Amnesty International has published a report this week, documenting the collusion of the security services of Russia, Ukraine and the Central Asian republics of Kazakhstan, Kyrgyzstan, Tajikistan, Turkmenistan and Uzbekistan in abductions, disappearances, and unlawful returns to Central Asia. The victims of these policies are members, or suspected members, of certain groups, who are returned despite the fact that they face a real risk of torture and other ill-treatment in these countries.
“It is virtually impossible for a wanted individual to disappear on release from a prison in one country and reappear shortly afterwards in prison in another, without the involvement – and close co-operation – of the secret services of both countries”, says the report.
Amnesty denounces the fact that those detained on charges related to national security or “religious extremism” are particularly at risk of being returned to countries where they may face torture. Civil society activists, members of Islamist parties or Islamic groups, and wealthy individuals who have fallen foul of the regimes risk being targeted, irrespective of their status as asylum seekers or refugees and regardless of staying orders from the European Court of Human Rights.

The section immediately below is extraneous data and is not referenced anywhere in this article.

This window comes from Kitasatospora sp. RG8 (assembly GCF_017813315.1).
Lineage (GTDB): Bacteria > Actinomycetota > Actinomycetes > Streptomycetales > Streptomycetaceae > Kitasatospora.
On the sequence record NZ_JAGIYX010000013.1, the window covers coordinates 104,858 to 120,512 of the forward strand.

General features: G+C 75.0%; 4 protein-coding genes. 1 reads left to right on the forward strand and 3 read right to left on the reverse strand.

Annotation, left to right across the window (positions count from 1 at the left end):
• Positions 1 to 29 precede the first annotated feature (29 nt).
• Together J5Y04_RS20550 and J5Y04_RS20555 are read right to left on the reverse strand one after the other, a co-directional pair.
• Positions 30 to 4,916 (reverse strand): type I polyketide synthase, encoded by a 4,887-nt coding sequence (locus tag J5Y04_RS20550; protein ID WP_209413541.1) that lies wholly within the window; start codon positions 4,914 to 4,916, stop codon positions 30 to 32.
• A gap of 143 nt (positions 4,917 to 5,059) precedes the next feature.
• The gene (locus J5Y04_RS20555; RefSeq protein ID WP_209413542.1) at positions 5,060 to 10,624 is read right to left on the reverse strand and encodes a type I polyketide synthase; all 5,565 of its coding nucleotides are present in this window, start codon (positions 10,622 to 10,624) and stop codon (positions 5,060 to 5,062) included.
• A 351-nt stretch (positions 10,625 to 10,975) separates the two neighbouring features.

Amnesty criticises the silence of the international community surrounding these human rights abuses, which have been repeatedly exposed by the European Court of Human Rights and the findings of UN mechanisms.